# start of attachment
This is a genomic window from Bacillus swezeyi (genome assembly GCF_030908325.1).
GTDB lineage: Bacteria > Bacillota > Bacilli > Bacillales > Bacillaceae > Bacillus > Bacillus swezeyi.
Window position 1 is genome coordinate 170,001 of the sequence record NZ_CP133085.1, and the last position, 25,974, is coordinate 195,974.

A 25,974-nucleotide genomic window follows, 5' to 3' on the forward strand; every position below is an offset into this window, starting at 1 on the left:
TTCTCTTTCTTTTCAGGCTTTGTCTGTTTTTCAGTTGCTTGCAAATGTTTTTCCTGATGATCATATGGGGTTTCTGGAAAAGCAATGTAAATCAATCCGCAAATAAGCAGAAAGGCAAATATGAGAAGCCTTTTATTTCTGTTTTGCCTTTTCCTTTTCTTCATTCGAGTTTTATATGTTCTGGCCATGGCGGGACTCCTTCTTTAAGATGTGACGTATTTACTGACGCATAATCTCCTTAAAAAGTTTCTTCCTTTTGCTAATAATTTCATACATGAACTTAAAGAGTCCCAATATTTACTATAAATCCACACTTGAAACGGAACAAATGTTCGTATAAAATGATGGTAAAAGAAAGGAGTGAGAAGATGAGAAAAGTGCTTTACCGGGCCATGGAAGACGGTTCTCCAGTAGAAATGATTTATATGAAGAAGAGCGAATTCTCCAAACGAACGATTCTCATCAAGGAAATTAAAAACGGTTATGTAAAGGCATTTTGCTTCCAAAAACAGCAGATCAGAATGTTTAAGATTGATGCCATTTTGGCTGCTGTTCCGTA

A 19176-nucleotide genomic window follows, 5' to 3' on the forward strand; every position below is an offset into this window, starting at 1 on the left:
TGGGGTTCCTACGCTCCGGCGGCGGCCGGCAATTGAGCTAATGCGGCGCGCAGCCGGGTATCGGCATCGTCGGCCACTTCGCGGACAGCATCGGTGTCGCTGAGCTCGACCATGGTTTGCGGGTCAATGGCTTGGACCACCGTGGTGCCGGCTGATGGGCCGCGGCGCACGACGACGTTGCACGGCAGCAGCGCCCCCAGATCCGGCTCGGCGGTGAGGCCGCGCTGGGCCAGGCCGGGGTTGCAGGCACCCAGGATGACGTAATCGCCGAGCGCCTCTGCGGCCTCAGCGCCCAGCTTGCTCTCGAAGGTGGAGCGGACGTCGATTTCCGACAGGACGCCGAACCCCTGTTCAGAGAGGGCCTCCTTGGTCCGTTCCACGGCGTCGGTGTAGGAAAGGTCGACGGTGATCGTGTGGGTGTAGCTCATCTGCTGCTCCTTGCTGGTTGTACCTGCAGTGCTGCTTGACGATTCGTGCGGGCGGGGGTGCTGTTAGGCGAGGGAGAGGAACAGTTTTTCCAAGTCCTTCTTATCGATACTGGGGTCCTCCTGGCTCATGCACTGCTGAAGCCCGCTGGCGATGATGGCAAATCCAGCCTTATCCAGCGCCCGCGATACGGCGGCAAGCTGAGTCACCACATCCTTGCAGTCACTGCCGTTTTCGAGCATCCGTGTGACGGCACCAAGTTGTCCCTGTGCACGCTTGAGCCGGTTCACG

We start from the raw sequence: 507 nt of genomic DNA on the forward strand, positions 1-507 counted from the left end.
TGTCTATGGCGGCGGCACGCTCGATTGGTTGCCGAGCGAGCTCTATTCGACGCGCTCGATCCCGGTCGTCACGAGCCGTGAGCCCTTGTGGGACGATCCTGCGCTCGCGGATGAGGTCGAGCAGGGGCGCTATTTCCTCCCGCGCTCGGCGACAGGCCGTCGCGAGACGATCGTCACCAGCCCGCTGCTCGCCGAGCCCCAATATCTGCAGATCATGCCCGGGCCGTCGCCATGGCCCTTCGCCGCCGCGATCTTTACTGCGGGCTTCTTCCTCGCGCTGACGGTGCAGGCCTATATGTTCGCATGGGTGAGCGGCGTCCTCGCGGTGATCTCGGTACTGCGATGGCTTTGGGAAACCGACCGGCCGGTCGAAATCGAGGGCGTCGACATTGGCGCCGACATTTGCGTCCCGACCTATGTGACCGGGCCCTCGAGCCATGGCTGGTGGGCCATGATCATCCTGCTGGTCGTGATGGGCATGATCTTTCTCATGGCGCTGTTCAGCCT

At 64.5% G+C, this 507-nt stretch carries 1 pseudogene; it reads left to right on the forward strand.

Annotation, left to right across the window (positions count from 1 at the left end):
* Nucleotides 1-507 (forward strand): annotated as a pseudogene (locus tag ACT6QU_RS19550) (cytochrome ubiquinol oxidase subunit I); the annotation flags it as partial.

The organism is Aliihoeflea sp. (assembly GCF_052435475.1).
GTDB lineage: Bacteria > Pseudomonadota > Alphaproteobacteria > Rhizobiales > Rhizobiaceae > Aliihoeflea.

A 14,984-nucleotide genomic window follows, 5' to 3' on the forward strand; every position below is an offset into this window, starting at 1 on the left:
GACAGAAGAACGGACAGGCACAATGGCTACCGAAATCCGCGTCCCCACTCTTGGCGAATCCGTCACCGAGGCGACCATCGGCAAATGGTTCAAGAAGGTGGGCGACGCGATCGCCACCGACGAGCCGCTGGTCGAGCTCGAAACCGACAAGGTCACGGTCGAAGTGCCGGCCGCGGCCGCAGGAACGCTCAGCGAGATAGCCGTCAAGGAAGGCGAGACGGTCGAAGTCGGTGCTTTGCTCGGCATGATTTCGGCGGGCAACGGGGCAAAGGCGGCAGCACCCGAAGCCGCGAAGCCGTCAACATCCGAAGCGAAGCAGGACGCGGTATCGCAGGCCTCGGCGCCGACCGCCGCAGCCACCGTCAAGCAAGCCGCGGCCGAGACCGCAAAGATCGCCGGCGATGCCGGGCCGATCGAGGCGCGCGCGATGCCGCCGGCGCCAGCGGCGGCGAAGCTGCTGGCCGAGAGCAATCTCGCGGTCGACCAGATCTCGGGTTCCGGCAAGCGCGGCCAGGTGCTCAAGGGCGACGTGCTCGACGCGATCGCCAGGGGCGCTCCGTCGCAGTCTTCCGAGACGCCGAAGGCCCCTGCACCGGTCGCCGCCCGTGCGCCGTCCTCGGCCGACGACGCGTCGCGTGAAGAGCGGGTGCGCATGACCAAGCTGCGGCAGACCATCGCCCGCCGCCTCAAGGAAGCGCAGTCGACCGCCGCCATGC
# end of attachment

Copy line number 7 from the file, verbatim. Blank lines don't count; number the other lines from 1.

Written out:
TGGGGTTCCTACGCTCCGGCGGCGGCCGGCAATTGAGCTAATGCGGCGCGCAGCCGGGTATCGGCATCGTCGGCCACTTCGCGGACAGCATCGGTGTCGCTGAGCTCGACCATGGTTTGCGGGTCAATGGCTTGGACCACCGTGGTGCCGGCTGATGGGCCGCGGCGCACGACGACGTTGCACGGCAGCAGCGCCCCCAGATCCGGCTCGGCGGTGAGGCCGCGCTGGGCCAGGCCGGGGTTGCAGGCACCCAGGATGACGTAATCGCCGAGCGCCTCTGCGGCCTCAGCGCCCAGCTTGCTCTCGAAGGTGGAGCGGACGTCGATTTCCGACAGGACGCCGAACCCCTGTTCAGAGAGGGCCTCCTTGGTCCGTTCCACGGCGTCGGTGTAGGAAAGGTCGACGGTGATCGTGTGGGTGTAGCTCATCTGCTGCTCCTTGCTGGTTGTACCTGCAGTGCTGCTTGACGATTCGTGCGGGCGGGGGTGCTGTTAGGCGAGGGAGAGGAACAGTTTTTCCAAGTCCTTCTTATCGATACTGGGGTCCTCCTGGCTCATGCACTGCTGAAGCCCGCTGGCGATGATGGCAAATCCAGCCTTATCCAGCGCCCGCGATACGGCGGCAAGCTGAGTCACCACATCCTTGCAGTCACTGCCGTTTTCGAGCATCCGTGTGACGGCACCAAGTTGTCCCTGTGCACGCTTGAGCCGGTTCACG